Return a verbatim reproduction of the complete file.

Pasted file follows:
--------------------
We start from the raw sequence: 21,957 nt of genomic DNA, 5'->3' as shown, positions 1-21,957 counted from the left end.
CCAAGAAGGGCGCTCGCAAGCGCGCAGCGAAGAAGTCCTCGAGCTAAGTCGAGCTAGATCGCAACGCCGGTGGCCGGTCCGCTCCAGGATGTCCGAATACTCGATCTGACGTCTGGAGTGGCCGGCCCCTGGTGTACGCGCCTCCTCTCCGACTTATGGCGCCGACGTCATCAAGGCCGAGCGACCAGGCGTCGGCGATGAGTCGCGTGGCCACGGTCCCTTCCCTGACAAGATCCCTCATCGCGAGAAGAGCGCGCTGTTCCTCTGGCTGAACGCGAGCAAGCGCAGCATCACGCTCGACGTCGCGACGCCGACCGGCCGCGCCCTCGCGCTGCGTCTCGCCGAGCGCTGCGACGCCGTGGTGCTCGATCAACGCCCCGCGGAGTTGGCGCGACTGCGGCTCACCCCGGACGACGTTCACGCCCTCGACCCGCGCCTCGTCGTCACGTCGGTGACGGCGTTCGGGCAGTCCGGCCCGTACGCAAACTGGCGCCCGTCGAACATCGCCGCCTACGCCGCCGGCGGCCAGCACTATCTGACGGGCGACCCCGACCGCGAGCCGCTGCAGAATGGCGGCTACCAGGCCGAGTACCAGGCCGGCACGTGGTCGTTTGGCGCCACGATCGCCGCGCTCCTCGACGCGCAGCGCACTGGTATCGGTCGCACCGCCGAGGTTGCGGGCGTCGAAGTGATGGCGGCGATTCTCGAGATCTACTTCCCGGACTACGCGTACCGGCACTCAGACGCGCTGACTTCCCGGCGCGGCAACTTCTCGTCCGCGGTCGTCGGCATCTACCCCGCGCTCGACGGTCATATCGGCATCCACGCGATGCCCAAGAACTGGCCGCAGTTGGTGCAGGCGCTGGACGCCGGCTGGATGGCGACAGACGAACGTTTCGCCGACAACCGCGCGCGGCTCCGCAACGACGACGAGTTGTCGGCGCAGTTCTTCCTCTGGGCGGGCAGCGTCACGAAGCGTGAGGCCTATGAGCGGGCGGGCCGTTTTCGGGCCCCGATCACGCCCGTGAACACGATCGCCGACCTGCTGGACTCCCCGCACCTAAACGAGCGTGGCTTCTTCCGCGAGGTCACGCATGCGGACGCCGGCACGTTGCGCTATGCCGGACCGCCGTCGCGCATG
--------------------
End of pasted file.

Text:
We start from the raw sequence: 21,957 nt of genomic DNA, 5'->3' as shown, positions 1-21,957 counted from the left end.
CCAAGAAGGGCGCTCGCAAGCGCGCAGCGAAGAAGTCCTCGAGCTAAGTCGAGCTAGATCGCAACGCCGGTGGCCGGTCCGCTCCAGGATGTCCGAATACTCGATCTGACGTCTGGAGTGGCCGGCCCCTGGTGTACGCGCCTCCTCTCCGACTTATGGCGCCGACGTCATCAAGGCCGAGCGACCAGGCGTCGGCGATGAGTCGCGTGGCCACGGTCCCTTCCCTGACAAGATCCCTCATCGCGAGAAGAGCGCGCTGTTCCTCTGGCTGAACGCGAGCAAGCGCAGCATCACGCTCGACGTCGCGACGCCGACCGGCCGCGCCCTCGCGCTGCGTCTCGCCGAGCGCTGCGACGCCGTGGTGCTCGATCAACGCCCCGCGGAGTTGGCGCGACTGCGGCTCACCCCGGACGACGTTCACGCCCTCGACCCGCGCCTCGTCGTCACGTCGGTGACGGCGTTCGGGCAGTCCGGCCCGTACGCAAACTGGCGCCCGTCGAACATCGCCGCCTACGCCGCCGGCGGCCAGCACTATCTGACGGGCGACCCCGACCGCGAGCCGCTGCAGAATGGCGGCTACCAGGCCGAGTACCAGGCCGGCACGTGGTCGTTTGGCGCCACGATCGCCGCGCTCCTCGACGCGCAGCGCACTGGTATCGGTCGCACCGCCGAGGTTGCGGGCGTCGAAGTGATGGCGGCGATTCTCGAGATCTACTTCCCGGACTACGCGTACCGGCACTCAGACGCGCTGACTTCCCGGCGCGGCAACTTCTCGTCCGCGGTCGTCGGCATCTACCCCGCGCTCGACGGTCATATCGGCATCCACGCGATGCCCAAGAACTGGCCGCAGTTGGTGCAGGCGCTGGACGCCGGCTGGATGGCGACAGACGAACGTTTCGCCGACAACCGCGCGCGGCTCCGCAACGACGACGAGTTGTCGGCGCAGTTCTTCCTCTGGGCGGGCAGCGTCACGAAGCGTGAGGCCTATGAGCGGGCGGGCCGTTTTCGGGCCCCGATCACGCCCGTGAACACGATCGCCGACCTGCTGGACTCCCCGCACCTAAACGAGCGTGGCTTCTTCCGCGAGGTCACGCATGCGGACGCCGGCACGTTGCGCTATGCCGGACCGCCGTCGCGCATG